About this book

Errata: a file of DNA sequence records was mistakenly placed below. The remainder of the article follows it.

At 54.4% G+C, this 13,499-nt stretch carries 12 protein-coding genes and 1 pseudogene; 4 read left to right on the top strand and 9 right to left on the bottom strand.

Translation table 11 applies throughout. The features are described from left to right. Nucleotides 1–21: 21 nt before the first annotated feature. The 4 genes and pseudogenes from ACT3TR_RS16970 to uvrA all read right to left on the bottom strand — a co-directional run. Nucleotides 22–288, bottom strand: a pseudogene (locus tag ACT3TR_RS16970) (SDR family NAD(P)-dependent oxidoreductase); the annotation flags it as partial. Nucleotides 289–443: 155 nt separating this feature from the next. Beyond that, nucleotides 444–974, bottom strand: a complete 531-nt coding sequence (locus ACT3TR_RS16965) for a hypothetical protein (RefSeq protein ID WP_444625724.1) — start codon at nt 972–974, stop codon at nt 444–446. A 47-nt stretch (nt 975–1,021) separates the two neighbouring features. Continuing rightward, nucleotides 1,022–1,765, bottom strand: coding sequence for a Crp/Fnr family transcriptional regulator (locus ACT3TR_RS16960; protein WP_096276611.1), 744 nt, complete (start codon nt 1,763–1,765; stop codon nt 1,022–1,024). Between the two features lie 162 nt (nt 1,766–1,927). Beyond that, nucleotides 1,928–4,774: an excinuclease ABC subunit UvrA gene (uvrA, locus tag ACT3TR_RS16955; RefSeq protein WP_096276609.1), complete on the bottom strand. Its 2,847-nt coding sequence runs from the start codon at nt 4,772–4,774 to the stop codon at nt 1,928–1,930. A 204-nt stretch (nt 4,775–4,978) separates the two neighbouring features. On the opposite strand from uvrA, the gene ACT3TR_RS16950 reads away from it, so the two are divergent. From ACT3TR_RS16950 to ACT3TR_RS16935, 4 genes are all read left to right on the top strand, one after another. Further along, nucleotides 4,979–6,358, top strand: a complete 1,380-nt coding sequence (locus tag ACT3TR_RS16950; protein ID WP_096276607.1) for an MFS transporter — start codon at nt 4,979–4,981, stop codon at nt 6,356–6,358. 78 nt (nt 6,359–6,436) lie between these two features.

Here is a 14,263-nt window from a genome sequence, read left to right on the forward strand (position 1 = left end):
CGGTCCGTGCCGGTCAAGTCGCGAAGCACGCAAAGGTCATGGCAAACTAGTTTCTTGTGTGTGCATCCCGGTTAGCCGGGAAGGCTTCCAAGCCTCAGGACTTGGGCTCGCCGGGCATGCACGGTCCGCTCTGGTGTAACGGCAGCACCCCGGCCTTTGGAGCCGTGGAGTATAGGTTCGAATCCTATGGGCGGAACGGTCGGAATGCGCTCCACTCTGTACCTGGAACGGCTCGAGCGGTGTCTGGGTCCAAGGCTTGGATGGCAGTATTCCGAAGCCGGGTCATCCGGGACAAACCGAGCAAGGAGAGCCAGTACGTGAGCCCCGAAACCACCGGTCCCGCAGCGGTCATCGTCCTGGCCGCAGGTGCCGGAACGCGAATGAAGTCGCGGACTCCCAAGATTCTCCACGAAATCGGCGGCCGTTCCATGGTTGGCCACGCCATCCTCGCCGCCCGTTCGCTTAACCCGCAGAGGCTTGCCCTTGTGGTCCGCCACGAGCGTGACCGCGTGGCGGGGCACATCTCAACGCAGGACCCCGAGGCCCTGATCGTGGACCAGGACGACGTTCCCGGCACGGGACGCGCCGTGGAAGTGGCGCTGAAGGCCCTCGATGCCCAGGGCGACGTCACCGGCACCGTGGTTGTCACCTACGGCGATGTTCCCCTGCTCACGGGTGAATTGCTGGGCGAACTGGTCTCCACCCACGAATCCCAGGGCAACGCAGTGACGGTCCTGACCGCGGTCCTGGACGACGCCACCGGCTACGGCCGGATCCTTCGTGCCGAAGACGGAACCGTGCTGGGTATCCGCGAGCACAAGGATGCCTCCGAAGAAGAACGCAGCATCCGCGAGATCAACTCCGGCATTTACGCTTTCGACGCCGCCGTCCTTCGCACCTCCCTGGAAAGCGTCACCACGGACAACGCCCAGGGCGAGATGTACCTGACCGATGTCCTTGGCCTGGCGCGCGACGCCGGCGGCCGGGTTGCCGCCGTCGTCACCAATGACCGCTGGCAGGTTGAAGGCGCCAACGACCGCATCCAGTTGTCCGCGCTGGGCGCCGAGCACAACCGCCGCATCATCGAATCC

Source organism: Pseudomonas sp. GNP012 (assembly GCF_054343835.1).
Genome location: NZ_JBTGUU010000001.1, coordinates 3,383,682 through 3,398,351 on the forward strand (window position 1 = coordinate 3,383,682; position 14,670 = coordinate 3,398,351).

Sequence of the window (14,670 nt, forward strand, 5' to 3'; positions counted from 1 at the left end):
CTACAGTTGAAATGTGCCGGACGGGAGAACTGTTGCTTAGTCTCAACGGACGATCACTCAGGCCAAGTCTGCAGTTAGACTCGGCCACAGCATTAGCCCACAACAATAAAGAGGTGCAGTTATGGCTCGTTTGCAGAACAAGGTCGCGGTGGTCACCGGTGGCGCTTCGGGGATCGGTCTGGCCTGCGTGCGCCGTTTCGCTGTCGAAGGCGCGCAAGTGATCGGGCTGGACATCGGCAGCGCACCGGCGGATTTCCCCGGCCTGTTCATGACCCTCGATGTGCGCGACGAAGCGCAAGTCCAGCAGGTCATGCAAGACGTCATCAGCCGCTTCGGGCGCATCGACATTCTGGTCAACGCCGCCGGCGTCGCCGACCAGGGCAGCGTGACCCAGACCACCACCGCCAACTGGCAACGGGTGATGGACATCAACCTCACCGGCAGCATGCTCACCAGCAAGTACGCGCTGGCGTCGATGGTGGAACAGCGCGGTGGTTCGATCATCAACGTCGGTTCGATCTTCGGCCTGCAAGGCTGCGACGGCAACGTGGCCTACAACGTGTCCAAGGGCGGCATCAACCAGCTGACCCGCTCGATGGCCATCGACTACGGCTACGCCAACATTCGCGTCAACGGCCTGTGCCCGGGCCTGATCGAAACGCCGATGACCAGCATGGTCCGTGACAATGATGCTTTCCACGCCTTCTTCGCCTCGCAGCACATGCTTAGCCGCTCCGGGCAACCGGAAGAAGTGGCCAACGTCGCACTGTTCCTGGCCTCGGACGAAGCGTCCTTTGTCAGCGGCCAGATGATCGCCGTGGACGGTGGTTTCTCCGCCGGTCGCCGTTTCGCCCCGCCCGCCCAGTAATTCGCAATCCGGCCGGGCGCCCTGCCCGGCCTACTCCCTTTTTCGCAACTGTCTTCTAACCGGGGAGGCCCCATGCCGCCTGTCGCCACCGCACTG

Integrins belong to an evolutionary conserved family of adhesion molecules with important biological functions throughout the animal kingdom. They are heterodimeric glycoproteins involved in cell-cell and cell-matrix adhesion and communication. Physiologically they function as intra- and extracellular signalling molecules in a variety of processes including embryogenesis, hemostasis, tissue repair, immune response and metastatic spread of tumor cells. Integrin beta 1 (ß1-integrin) is a multi-functional member of the integrin superfamily and is an integral protein involved in cell-matrix adhesion, cell signalling, cellular defense, cell adhesion, protein binding, protein heterodimerization and receptor-mediated activity. The ß1-integrin family of cell surface receptors appears to play a major role in mediating cell-extracellular matrix interactions that are important in regulating these fundamental processes. ß1-integrins are important adhesion molecules that are highly expressed in articular chondrocytes where they bind to extracellular matrix molecules including fibronectin, laminin, and fibrillar collagens. In addition to mediating cell adhesion, members of the ß1 subfamily of integrins contribute to the organisation of the cytoskeleton and activate numerous intracellular signal transduction pathways. Recent studies from the authors' laboratory and from other leading groups have shown that ß1-integrins are essential for cell signalling and communication in chondrocytes. Furthermore, ß1-integrins function as mechanoreceptors in the chondrocyte mechanotransduction pathway. Their expression is therefore essential for maintaining the chondrocyte phenotype, preventing chondrocyte apoptosis and regulating chondrocyte-specific gene expression. This book volume summarizes the work that the authors have done on ß1-integrins over the last 18 years and focuses on the expression and regulation of these proteins in chondrocytes and their role in the context of the unique function of chondrocytes within articular cartilage.